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Leuk Lymphoma. 2012 Feb;53(2):185-94. doi: 10.3109/10428194.2011.608447. Epub 2011 Sep 19.

Large B-cell lymphomas with plasmablastic differentiation: a biological and therapeutic challenge.

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  • 1Oncology Department, Hospital Ramon y Cajal, Madrid, Spain.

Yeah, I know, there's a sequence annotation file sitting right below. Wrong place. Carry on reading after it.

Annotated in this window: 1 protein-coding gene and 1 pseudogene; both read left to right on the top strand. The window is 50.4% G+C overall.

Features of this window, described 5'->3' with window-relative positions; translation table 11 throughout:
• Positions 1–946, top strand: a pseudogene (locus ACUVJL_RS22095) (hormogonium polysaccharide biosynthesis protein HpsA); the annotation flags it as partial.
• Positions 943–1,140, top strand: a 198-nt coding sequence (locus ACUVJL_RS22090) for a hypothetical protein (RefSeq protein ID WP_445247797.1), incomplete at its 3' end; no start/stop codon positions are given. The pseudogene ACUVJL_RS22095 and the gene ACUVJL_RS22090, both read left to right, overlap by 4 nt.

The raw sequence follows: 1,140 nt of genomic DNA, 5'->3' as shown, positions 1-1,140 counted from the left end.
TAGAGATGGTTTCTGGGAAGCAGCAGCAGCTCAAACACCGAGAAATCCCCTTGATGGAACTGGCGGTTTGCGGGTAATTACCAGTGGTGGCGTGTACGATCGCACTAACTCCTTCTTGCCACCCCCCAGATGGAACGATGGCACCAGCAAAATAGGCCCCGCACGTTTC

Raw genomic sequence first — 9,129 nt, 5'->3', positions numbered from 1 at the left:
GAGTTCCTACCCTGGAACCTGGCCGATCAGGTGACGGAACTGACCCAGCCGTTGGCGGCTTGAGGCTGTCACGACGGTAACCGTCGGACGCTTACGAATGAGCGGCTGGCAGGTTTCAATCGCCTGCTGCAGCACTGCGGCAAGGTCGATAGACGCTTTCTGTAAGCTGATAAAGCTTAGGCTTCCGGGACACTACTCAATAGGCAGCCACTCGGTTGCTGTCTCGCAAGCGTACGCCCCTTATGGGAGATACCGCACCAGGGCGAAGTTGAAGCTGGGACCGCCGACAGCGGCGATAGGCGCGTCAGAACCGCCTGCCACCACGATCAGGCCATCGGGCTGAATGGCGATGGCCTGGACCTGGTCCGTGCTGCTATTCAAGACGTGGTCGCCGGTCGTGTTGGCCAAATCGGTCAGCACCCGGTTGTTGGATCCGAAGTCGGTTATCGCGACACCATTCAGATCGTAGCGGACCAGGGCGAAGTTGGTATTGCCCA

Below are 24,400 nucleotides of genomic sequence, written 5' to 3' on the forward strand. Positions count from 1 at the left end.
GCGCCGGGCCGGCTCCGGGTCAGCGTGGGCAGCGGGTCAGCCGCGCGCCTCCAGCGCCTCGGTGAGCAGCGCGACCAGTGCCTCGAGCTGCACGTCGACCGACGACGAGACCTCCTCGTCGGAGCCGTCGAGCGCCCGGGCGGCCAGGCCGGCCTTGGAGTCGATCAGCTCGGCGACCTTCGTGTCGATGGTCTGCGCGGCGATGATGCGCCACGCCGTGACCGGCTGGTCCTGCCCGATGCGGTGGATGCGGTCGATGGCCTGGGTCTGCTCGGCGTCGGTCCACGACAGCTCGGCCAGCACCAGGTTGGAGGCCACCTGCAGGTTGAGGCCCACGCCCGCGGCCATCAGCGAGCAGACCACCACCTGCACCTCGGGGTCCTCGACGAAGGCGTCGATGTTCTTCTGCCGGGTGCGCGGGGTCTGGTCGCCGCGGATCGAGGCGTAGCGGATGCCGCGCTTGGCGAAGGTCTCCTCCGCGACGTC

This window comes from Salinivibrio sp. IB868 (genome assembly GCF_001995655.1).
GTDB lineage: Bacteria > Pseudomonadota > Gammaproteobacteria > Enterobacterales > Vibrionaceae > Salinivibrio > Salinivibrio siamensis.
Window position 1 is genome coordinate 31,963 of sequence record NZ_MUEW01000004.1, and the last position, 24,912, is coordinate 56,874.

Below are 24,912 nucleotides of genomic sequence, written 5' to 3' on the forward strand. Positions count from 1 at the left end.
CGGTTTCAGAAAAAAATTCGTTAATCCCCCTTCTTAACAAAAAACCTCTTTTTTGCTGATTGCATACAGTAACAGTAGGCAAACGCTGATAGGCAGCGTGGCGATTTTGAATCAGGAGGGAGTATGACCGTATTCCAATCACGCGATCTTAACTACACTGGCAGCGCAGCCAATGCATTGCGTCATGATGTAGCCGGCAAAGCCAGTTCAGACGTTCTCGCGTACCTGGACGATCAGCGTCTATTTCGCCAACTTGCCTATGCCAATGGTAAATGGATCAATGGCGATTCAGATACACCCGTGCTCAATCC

Plasmablastic differentiation can be found in a variety of large B-cell lymphomas, including plasmablastic lymphoma, ALK-positive large B-cell lymphoma, primary effusion lymphoma, large B-cell lymphoma arising in human herpesvirus-8 (HHV-8)-associated multicentric Castleman disease and diffuse large B-cell lymphoma (DLBCL) with partial plasmablastic phenotype. These tumors are characterized by acquisition of the transcriptional profile of plasma cells (with overexpression of PRDM1/Blimp1 and XBP1s, in concert with extinction of the B-cell differentiation program) by proliferating immunoblasts. This particular biological entity, i.e. large B-cell lymphoma with plasmablastic differentiation, is almost always associated with an aggressive clinical behavior. This review summarizes the current knowledge of the biological basis of plasmablastic differentiation in large B-cell lymphomas, the diagnostic borders with DLBCL and multiple myeloma, the associated adverse molecular events (with concomitant MYC, p53 and ALK alterations) and the potential therapeutic targets so far identified (including the unfolded protein response pathway). The highly aggressive nature of these lymphomas and the relative paucity of molecular data available highlight the need for deeper insights into the molecular pathogenesis of large B-cell lymphomas with plasmablastic differentiation in order to identify new and effective alternative treatments.

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